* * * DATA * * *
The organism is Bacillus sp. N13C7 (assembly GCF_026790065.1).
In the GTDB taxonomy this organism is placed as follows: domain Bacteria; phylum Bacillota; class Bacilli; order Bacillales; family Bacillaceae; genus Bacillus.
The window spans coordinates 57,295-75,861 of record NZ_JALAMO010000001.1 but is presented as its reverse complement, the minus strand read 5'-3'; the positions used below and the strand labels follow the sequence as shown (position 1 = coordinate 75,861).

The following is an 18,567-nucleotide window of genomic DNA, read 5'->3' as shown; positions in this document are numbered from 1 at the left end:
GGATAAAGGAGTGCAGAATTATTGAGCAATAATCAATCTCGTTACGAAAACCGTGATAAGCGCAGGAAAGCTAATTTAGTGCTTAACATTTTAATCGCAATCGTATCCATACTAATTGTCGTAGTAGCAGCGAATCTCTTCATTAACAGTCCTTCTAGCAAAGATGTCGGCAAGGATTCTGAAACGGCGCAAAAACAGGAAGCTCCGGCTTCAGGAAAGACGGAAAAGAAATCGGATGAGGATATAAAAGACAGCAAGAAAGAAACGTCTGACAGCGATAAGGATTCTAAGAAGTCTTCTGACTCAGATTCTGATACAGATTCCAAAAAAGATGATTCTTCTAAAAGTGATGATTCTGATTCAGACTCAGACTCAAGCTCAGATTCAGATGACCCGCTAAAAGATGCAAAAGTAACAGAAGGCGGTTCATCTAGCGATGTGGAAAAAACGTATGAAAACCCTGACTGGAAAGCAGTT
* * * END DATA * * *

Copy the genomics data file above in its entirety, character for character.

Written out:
The organism is Bacillus sp. N13C7 (assembly GCF_026790065.1).
In the GTDB taxonomy this organism is placed as follows: domain Bacteria; phylum Bacillota; class Bacilli; order Bacillales; family Bacillaceae; genus Bacillus.
The window spans coordinates 57,295-75,861 of record NZ_JALAMO010000001.1 but is presented as its reverse complement, the minus strand read 5'-3'; the positions used below and the strand labels follow the sequence as shown (position 1 = coordinate 75,861).

The following is an 18,567-nucleotide window of genomic DNA, read 5'->3' as shown; positions in this document are numbered from 1 at the left end:
GGATAAAGGAGTGCAGAATTATTGAGCAATAATCAATCTCGTTACGAAAACCGTGATAAGCGCAGGAAAGCTAATTTAGTGCTTAACATTTTAATCGCAATCGTATCCATACTAATTGTCGTAGTAGCAGCGAATCTCTTCATTAACAGTCCTTCTAGCAAAGATGTCGGCAAGGATTCTGAAACGGCGCAAAAACAGGAAGCTCCGGCTTCAGGAAAGACGGAAAAGAAATCGGATGAGGATATAAAAGACAGCAAGAAAGAAACGTCTGACAGCGATAAGGATTCTAAGAAGTCTTCTGACTCAGATTCTGATACAGATTCCAAAAAAGATGATTCTTCTAAAAGTGATGATTCTGATTCAGACTCAGACTCAAGCTCAGATTCAGATGACCCGCTAAAAGATGCAAAAGTAACAGAAGGCGGTTCATCTAGCGATGTGGAAAAAACGTATGAAAACCCTGACTGGAAAGCAGTT